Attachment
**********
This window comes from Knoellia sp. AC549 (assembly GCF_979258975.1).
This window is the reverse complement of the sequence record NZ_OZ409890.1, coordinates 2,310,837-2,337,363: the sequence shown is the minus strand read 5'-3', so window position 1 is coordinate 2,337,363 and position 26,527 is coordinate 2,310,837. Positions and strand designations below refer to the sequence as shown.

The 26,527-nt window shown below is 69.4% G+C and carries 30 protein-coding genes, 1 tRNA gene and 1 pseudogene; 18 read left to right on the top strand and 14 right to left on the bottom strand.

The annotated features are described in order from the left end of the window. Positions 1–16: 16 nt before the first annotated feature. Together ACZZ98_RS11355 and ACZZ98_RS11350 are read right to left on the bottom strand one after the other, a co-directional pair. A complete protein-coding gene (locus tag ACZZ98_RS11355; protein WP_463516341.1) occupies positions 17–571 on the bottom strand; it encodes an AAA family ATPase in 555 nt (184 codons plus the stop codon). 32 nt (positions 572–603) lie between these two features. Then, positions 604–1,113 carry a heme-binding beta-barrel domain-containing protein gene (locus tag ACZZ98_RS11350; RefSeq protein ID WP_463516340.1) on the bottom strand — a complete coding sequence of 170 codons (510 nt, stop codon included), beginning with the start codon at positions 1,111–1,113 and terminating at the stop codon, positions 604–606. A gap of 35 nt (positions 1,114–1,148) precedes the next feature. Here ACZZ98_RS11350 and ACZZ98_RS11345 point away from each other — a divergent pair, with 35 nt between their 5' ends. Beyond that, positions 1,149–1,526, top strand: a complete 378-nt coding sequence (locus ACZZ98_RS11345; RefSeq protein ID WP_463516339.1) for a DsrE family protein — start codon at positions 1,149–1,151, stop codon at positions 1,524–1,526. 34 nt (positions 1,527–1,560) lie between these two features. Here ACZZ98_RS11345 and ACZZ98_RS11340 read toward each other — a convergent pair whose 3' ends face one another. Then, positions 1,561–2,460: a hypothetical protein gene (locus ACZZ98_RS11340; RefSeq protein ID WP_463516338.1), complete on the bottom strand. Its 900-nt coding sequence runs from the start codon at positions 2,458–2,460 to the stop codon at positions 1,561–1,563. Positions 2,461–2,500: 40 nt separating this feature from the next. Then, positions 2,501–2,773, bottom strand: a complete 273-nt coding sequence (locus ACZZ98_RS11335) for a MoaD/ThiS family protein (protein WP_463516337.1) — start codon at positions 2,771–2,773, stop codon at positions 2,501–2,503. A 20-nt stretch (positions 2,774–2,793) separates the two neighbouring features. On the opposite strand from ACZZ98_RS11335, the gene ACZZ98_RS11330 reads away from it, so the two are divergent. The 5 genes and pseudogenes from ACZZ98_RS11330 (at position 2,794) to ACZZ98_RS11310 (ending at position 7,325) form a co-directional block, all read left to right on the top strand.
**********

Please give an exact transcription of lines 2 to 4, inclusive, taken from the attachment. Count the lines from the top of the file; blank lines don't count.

This window is the reverse complement of the sequence record NZ_OZ409890.1, coordinates 2,310,837-2,337,363: the sequence shown is the minus strand read 5'-3', so window position 1 is coordinate 2,337,363 and position 26,527 is coordinate 2,310,837. Positions and strand designations below refer to the sequence as shown.

The 26,527-nt window shown below is 69.4% G+C and carries 30 protein-coding genes, 1 tRNA gene and 1 pseudogene; 18 read left to right on the top strand and 14 right to left on the bottom strand.

The annotated features are described in order from the left end of the window. Positions 1–16: 16 nt before the first annotated feature. Together ACZZ98_RS11355 and ACZZ98_RS11350 are read right to left on the bottom strand one after the other, a co-directional pair. A complete protein-coding gene (locus tag ACZZ98_RS11355; protein WP_463516341.1) occupies positions 17–571 on the bottom strand; it encodes an AAA family ATPase in 555 nt (184 codons plus the stop codon). 32 nt (positions 572–603) lie between these two features. Then, positions 604–1,113 carry a heme-binding beta-barrel domain-containing protein gene (locus tag ACZZ98_RS11350; RefSeq protein ID WP_463516340.1) on the bottom strand — a complete coding sequence of 170 codons (510 nt, stop codon included), beginning with the start codon at positions 1,111–1,113 and terminating at the stop codon, positions 604–606. A gap of 35 nt (positions 1,114–1,148) precedes the next feature. Here ACZZ98_RS11350 and ACZZ98_RS11345 point away from each other — a divergent pair, with 35 nt between their 5' ends. Beyond that, positions 1,149–1,526, top strand: a complete 378-nt coding sequence (locus ACZZ98_RS11345; RefSeq protein ID WP_463516339.1) for a DsrE family protein — start codon at positions 1,149–1,151, stop codon at positions 1,524–1,526. 34 nt (positions 1,527–1,560) lie between these two features. Here ACZZ98_RS11345 and ACZZ98_RS11340 read toward each other — a convergent pair whose 3' ends face one another. Then, positions 1,561–2,460: a hypothetical protein gene (locus ACZZ98_RS11340; RefSeq protein ID WP_463516338.1), complete on the bottom strand. Its 900-nt coding sequence runs from the start codon at positions 2,458–2,460 to the stop codon at positions 1,561–1,563. Positions 2,461–2,500: 40 nt separating this feature from the next. Then, positions 2,501–2,773, bottom strand: a complete 273-nt coding sequence (locus ACZZ98_RS11335) for a MoaD/ThiS family protein (protein WP_463516337.1) — start codon at positions 2,771–2,773, stop codon at positions 2,501–2,503. A 20-nt stretch (positions 2,774–2,793) separates the two neighbouring features. On the opposite strand from ACZZ98_RS11335, the gene ACZZ98_RS11330 reads away from it, so the two are divergent. The 5 genes and pseudogenes from ACZZ98_RS11330 (at position 2,794) to ACZZ98_RS11310 (ending at position 7,325) form a co-directional block, all read left to right on the top strand.